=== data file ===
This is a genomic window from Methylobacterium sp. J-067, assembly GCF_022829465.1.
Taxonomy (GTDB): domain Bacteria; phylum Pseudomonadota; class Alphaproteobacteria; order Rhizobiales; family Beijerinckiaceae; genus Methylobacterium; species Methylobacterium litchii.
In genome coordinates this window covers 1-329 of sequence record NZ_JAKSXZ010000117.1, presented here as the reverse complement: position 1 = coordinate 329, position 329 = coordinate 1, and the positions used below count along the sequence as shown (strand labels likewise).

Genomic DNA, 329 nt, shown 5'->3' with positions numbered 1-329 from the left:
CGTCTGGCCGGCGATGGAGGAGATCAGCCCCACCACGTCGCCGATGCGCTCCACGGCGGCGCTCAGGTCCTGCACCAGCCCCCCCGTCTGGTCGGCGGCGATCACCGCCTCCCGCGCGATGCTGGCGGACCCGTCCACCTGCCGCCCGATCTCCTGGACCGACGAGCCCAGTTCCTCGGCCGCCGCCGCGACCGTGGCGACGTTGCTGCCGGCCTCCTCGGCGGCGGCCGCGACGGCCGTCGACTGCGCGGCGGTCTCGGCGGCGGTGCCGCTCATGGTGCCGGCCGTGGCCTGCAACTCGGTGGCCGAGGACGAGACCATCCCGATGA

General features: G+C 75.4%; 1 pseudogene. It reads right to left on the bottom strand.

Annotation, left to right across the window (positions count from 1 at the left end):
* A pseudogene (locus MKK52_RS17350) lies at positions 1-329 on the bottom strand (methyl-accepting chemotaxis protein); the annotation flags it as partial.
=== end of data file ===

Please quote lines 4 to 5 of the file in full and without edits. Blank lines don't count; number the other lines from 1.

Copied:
Genomic DNA, 329 nt, shown 5'->3' with positions numbered 1-329 from the left:
CGTCTGGCCGGCGATGGAGGAGATCAGCCCCACCACGTCGCCGATGCGCTCCACGGCGGCGCTCAGGTCCTGCACCAGCCCCCCCGTCTGGTCGGCGGCGATCACCGCCTCCCGCGCGATGCTGGCGGACCCGTCCACCTGCCGCCCGATCTCCTGGACCGACGAGCCCAGTTCCTCGGCCGCCGCCGCGACCGTGGCGACGTTGCTGCCGGCCTCCTCGGCGGCGGCCGCGACGGCCGTCGACTGCGCGGCGGTCTCGGCGGCGGTGCCGCTCATGGTGCCGGCCGTGGCCTGCAACTCGGTGGCCGAGGACGAGACCATCCCGATGA